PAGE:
1. @CyberGusa:disqus 

    “On the ports for the S7, it’s four counting the HDMI, and the larger 13.3″ model adds an extra USB 3.0 port.”

    I saw a video of the 11″ and I can assure you there’s no HDMI but a thunderbolt instead.
    So, 3 ports (not counting the audio jack) indeed.
    For me, it’s just ludicrous.

    And I also read this “Intel Thunderbolt technology has made its way into 60 new devices on display at Computex “…
    Intel’s pushing…

    1.  Hmm, seems reports of the HDMI port didn’t specify that it is only on the 13.3″ model.  So that’s two extra ports you get at 13.3″ but the 11.6″ only gets three.

      Well, for ports then the S5 looks to be the better choice… It has a motorized pop out port dock.  So squeezes a bit more into that size, but just doesn’t have a touch screen but you may prefer that anyway.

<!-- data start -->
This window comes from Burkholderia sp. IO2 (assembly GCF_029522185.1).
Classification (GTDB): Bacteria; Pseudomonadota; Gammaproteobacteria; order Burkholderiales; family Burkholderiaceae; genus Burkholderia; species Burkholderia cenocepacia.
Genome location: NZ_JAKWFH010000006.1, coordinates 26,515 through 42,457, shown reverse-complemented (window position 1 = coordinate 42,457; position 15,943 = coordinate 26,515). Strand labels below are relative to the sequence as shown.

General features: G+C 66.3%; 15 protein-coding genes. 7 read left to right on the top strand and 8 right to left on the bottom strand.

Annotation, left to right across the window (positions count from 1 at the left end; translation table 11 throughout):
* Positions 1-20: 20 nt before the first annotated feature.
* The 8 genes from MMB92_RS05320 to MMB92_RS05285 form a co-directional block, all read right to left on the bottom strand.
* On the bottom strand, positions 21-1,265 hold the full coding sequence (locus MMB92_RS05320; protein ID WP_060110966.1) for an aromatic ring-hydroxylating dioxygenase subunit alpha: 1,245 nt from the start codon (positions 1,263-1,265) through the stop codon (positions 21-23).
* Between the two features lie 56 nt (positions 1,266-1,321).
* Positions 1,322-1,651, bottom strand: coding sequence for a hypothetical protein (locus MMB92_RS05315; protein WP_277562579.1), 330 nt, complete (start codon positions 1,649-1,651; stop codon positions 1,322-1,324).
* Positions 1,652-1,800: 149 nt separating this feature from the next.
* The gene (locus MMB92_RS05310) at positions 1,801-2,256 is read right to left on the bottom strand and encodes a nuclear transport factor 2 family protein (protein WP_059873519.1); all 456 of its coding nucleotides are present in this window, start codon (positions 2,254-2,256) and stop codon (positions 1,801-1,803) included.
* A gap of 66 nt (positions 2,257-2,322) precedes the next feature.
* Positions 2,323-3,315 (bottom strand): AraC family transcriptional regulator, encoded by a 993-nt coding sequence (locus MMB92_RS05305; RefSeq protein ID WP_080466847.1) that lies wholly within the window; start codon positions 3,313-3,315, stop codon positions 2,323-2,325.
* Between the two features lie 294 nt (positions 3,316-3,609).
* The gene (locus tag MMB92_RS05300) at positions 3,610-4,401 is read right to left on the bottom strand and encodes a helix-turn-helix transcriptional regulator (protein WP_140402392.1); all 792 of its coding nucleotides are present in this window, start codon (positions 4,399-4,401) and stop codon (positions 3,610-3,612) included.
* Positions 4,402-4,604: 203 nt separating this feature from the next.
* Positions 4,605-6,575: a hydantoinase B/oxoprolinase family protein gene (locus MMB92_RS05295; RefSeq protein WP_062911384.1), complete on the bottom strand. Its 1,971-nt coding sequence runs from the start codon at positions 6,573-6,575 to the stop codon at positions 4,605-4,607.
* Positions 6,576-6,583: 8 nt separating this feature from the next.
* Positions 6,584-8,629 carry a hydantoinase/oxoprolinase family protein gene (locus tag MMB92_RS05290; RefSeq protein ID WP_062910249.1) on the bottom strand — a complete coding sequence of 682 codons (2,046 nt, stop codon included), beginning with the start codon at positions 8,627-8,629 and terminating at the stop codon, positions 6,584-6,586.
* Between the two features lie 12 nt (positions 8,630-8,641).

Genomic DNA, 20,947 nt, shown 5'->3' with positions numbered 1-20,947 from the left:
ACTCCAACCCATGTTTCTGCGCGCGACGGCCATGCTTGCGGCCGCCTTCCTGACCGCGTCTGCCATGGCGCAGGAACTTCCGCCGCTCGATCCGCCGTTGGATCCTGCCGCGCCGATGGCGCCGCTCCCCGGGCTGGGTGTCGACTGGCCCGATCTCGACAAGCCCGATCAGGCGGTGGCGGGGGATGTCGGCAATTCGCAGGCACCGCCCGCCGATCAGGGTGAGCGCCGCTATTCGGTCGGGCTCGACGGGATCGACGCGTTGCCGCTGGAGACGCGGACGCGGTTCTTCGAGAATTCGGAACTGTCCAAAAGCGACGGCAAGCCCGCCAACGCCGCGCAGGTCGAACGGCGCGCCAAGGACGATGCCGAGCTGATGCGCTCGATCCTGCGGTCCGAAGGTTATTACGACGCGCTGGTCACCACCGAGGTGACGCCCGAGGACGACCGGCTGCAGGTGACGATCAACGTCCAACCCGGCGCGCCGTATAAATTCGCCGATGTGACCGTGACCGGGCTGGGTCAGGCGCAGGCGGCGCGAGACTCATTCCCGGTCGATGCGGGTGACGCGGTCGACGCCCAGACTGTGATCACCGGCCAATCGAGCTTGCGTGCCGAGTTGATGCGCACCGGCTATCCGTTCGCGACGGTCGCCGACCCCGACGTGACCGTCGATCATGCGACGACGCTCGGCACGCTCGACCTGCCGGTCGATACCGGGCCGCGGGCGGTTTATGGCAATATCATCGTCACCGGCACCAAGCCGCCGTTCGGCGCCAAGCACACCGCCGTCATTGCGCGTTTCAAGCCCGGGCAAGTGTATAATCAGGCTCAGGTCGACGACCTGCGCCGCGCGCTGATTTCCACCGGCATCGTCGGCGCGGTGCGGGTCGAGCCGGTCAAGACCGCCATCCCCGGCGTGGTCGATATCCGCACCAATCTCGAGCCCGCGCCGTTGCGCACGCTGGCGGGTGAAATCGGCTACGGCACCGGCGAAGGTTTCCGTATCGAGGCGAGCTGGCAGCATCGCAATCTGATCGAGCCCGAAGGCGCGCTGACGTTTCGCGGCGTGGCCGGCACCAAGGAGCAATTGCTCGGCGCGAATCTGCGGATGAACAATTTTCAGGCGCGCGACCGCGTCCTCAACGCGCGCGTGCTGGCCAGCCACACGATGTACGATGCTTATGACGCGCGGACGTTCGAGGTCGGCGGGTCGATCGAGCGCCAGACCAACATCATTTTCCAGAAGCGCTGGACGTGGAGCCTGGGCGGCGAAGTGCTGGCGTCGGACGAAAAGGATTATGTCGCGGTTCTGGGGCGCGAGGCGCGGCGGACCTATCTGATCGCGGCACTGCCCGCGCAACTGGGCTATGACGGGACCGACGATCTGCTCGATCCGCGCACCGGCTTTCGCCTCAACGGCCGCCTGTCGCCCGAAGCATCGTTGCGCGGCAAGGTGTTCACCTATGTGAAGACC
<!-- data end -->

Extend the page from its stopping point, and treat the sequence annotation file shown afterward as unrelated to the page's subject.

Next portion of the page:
2. I’m hoping for a matte black version of the 11.6″. Maybe separate the number and F keys into different rows. I’d really like to see how close the real world battery life is to the claimed 9 hours.

    Anyone know what the footprint is?

    1. In addition to that, I’d like an option to not have a touchscreen that I would hardly use. Maybe save a little bit of money too. Touchscreens are nice workarounds for smaller devices but with 11″+ screen notebooks, it’s just too awkward. Even with my 10″ Android tablet, it becomes a hassle.

  3. I really dont see the point in possessing a touch screen ultrabook…
    Keeping your harm/hand/finger up for hours?
    An hybrid? Maybe. But a laptop… What for?
    The “cool” factor?